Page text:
Living at the Ithaca Zen Center / Body Mind Restoration Retreat Center brings with it the (usually positive) bonus of living with 4 peacocks.  1 female, 2 young males, and one older male.  The feathery details of the peacocks' social world are for another time, but today I find myself playing piano for a very curious peahen.  My keyboard is set up right in a window overlooking the pond and far hills, and in the foreground is some of the peacock stomping grounds.  As a young male tried his darndest to impress Ms. Peahen with his half-sized plumage, the object of his affection was curiously tilting her head at me as I fiddled around on the keys.  It's nice to have an audience to play off of, and especially one that is hearing totally different frequencies than you can ever dream of.  Here's a clip of some peacock music:

peacock music

After Peahen left, the young male came back to see what was so interesting about the sounds coming through the window, and he showed me just how cool his feathers are when he shakes them really fast.

Monday, February 20, 2012

The Pedaling Permaculture Pianist Continues

Yay!!!  It's been a good 15 months since my first, most wonderful, and only bike tour ended.  It seemed unnecessary to blog again, unless I embarked on another such crusade of joy; but I realized that I can still claim all of the titles a bestowed upon myself upon beginning this blog!  That's 2 "upons," yes.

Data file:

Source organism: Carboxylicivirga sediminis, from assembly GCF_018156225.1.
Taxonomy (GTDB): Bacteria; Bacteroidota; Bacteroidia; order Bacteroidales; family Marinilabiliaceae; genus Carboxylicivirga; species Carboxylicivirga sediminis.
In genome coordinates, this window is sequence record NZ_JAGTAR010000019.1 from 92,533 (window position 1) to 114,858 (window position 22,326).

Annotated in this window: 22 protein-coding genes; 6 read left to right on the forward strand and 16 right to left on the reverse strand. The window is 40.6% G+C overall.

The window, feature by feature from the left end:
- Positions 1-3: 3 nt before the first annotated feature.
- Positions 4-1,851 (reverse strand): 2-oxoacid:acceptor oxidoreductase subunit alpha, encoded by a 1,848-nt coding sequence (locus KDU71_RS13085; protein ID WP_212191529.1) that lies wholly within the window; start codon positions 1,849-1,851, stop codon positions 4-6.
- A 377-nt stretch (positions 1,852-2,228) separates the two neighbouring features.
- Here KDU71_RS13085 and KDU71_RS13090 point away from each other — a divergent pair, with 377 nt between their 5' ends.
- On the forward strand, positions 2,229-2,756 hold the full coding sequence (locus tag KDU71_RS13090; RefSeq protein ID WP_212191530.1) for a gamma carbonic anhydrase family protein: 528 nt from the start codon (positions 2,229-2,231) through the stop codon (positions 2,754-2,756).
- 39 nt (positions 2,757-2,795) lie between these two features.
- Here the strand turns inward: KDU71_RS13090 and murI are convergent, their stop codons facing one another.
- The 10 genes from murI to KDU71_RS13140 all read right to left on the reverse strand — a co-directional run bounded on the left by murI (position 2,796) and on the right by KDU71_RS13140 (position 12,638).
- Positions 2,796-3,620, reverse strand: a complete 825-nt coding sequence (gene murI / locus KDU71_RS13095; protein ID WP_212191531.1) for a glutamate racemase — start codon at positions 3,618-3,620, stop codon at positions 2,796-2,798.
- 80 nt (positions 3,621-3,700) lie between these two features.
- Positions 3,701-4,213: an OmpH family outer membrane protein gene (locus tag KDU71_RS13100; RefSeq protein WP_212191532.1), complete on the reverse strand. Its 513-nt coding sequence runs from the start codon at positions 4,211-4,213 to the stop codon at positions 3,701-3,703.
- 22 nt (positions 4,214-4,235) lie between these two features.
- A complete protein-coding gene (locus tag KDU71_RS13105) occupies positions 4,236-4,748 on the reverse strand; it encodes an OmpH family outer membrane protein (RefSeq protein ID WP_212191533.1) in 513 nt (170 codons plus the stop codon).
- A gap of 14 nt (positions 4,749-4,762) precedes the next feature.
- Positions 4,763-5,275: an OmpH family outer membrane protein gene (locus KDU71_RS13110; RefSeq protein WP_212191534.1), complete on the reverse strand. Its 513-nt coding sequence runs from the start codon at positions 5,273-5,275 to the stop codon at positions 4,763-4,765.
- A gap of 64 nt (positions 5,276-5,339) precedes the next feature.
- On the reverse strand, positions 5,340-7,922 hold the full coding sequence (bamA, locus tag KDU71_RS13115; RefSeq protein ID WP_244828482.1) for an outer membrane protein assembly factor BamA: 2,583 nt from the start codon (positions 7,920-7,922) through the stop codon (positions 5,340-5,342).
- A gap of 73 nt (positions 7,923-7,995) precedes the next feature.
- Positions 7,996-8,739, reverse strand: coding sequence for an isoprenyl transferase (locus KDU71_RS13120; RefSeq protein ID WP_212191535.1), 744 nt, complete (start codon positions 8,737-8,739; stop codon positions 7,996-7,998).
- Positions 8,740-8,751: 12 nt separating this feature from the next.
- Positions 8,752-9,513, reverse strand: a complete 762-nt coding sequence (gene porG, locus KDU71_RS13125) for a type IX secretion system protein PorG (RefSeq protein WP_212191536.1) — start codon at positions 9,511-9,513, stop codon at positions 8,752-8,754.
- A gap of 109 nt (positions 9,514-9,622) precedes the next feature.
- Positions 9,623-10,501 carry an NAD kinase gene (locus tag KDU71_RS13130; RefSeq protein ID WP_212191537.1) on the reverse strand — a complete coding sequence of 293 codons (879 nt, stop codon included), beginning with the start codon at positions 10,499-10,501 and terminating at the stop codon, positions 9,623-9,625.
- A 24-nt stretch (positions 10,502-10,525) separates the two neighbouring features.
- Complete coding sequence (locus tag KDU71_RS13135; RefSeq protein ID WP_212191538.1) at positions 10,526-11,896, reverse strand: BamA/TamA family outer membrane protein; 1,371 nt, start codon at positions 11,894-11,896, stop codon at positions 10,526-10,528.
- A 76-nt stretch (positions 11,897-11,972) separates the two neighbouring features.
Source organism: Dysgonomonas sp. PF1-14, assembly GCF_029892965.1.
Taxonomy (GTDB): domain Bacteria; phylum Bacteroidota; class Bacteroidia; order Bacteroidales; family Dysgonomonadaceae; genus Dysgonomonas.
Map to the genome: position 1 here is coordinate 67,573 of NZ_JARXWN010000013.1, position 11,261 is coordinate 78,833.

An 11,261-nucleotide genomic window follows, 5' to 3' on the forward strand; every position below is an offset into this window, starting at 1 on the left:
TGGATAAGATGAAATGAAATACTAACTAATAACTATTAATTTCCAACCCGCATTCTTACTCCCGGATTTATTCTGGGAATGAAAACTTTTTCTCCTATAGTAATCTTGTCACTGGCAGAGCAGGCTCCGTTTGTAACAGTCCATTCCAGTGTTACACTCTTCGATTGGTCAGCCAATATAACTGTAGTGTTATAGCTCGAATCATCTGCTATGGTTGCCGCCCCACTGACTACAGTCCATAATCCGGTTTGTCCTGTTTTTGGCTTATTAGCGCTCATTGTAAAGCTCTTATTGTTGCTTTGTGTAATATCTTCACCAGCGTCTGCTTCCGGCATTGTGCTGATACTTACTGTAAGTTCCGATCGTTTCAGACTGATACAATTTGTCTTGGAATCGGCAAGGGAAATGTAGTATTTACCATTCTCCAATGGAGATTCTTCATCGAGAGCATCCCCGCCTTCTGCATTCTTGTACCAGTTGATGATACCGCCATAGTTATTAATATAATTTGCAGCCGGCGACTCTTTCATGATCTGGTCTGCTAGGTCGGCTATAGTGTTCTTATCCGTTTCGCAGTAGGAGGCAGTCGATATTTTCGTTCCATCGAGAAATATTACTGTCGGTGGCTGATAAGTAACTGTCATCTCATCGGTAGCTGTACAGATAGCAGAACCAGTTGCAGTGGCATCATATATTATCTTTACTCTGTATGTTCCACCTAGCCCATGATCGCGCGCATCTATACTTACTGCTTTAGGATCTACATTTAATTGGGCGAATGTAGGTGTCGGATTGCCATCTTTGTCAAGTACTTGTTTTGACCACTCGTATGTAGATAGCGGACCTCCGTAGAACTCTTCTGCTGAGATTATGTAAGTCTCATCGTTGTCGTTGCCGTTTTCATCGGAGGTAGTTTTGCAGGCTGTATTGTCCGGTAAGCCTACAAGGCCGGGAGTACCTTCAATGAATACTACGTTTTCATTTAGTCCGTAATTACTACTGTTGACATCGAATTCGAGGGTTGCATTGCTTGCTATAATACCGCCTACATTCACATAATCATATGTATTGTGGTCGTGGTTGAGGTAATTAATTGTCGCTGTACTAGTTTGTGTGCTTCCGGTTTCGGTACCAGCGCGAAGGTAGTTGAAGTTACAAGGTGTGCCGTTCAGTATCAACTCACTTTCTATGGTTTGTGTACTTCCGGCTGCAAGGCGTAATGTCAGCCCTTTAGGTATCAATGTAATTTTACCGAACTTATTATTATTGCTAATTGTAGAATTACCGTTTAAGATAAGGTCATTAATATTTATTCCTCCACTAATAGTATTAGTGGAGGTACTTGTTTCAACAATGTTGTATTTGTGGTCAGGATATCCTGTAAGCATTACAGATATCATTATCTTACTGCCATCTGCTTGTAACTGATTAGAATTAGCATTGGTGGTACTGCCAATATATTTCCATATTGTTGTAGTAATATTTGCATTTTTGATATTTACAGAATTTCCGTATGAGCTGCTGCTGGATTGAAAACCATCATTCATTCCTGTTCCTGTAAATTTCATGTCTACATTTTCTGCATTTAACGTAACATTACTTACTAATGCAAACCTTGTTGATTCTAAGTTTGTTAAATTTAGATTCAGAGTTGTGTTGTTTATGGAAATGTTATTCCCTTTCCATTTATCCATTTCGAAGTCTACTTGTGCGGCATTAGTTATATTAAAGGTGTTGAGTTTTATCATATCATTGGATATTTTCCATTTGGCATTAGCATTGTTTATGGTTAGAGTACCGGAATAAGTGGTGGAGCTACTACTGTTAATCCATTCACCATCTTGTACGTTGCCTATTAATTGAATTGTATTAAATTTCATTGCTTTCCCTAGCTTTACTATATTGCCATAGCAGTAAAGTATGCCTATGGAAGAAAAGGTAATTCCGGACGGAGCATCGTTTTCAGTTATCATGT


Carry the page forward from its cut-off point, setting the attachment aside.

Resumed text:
I am still pedaling, though much less frequently ....  I live 8 miles from town, I have no car, and it's winter - but a very bike-able winter.  So I at least bike to the bus stop and around town.  Still Pedaling, check.

I am still practicing and promoting permaculture, and not just in the abstract inner permaculture/economic permaculture/mental permaculture ways.  I'm managing the vegetable gardens for a real legit healing retreat center.  Not as much perennial food growing and wildharvesting as I'd like, but there's enough scattered throughout my days to keep me satisfied.  Still Permaculture, check.

And I am still being a pianist.  I've gotten to play a good amount of music since my return to a more sedentary lifestyle - check out Polly and Travis music to see what we've been up to, and for my own music site.  Still Pianist, check.

And as far as being "Home-Free" ....  for the residential aspect of the phrase, I've been living on the same property for nearly a year, though never in one structure for more than a couple months ....  And regarding the "woohoo, I'm home-free!" aspect of the phrase, well ... that will take some further consideration.  "Bicycle" has been discussed already.

So, in summary, I still lay claim to my catch-phrase and title, "Pedaling Permaculture Pianist," and my more-or-less "Home-Free Bicycle Blog"

This all was brought about by one silly little thing I wanted to say about spinach.  It made me laugh, and I hold no expectations that it will make anyone else laugh, but at least I hope some folks will smile.  Are you ready?

Here is the beginning of a list of things that I have never said:
1.) "Boy, I'm amazed at what a large amount of spinach I have, now that I see it cooked!"

(list to be continued, or not)

It's an oddly warm winter, so we're taking a chance to plant some spinach at an offensively early date (tomorrow).  Why-the-heck not?  I'll let you know in a few weeks if we get any greens.

For now, stay warm, keep smiling (even if you don't feel like smiling, just try it :-D).